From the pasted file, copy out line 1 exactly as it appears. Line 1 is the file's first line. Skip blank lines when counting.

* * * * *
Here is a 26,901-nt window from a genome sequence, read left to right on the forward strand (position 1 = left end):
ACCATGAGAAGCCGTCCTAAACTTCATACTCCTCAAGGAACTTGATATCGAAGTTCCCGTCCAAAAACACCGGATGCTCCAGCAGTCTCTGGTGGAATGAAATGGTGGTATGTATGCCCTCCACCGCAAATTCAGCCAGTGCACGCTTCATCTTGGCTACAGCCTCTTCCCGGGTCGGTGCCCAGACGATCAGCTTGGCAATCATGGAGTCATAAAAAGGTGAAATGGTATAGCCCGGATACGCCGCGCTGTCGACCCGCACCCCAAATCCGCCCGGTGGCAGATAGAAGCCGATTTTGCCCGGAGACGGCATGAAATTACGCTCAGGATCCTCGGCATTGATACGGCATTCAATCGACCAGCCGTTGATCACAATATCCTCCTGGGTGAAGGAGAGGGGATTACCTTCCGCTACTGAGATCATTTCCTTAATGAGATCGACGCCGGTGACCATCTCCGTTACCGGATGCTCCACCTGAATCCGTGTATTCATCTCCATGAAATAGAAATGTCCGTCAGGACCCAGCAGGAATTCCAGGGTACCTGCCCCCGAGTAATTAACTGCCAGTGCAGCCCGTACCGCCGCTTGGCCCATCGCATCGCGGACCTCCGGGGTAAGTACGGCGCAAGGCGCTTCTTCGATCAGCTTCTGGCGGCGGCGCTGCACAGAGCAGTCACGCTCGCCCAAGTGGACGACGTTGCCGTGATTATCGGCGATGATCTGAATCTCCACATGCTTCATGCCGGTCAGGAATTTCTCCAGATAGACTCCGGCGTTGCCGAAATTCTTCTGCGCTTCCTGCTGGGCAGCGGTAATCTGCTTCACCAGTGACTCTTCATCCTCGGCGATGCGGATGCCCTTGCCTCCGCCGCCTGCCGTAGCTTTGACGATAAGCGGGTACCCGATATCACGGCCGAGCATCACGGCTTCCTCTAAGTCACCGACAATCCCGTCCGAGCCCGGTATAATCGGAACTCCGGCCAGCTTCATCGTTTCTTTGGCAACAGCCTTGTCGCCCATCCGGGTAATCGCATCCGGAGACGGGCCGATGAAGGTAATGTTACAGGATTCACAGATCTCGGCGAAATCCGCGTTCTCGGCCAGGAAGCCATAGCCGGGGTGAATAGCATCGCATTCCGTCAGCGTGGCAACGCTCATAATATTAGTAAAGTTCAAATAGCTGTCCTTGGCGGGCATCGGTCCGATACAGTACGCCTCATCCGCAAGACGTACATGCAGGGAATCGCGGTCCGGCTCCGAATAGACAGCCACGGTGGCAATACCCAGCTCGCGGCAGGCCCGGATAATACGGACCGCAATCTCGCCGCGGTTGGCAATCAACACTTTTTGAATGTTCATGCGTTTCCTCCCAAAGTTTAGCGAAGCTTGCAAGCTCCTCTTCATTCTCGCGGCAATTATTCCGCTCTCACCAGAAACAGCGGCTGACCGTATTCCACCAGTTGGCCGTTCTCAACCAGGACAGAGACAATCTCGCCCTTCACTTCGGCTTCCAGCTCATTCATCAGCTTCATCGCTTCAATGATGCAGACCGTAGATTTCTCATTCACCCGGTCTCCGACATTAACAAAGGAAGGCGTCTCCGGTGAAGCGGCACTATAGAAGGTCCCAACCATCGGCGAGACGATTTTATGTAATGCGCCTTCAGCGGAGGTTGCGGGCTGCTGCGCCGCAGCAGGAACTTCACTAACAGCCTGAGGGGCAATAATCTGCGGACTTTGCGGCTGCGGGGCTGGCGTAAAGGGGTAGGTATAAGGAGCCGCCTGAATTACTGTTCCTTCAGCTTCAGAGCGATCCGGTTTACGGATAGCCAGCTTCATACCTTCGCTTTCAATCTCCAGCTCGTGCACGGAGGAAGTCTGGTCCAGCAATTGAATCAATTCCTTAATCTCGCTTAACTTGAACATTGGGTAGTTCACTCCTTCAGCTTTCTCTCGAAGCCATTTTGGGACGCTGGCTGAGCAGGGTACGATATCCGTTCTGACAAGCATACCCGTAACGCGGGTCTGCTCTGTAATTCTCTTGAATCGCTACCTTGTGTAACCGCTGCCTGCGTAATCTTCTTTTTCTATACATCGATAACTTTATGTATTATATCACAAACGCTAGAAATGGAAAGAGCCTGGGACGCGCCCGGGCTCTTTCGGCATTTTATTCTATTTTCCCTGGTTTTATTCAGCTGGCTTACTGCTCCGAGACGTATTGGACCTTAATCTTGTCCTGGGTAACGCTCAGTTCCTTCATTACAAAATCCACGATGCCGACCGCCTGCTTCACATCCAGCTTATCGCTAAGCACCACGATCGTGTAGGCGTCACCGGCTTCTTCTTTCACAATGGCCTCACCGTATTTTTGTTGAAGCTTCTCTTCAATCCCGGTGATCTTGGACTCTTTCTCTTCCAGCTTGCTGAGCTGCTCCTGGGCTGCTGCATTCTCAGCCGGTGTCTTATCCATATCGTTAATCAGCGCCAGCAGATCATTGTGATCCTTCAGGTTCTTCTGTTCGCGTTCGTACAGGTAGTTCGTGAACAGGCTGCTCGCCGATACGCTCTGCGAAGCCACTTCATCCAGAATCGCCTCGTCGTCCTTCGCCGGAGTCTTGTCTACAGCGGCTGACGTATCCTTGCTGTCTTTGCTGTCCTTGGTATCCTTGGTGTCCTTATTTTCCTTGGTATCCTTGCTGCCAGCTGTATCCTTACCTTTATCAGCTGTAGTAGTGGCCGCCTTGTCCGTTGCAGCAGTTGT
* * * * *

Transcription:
Here is a 26,901-nt window from a genome sequence, read left to right on the forward strand (position 1 = left end):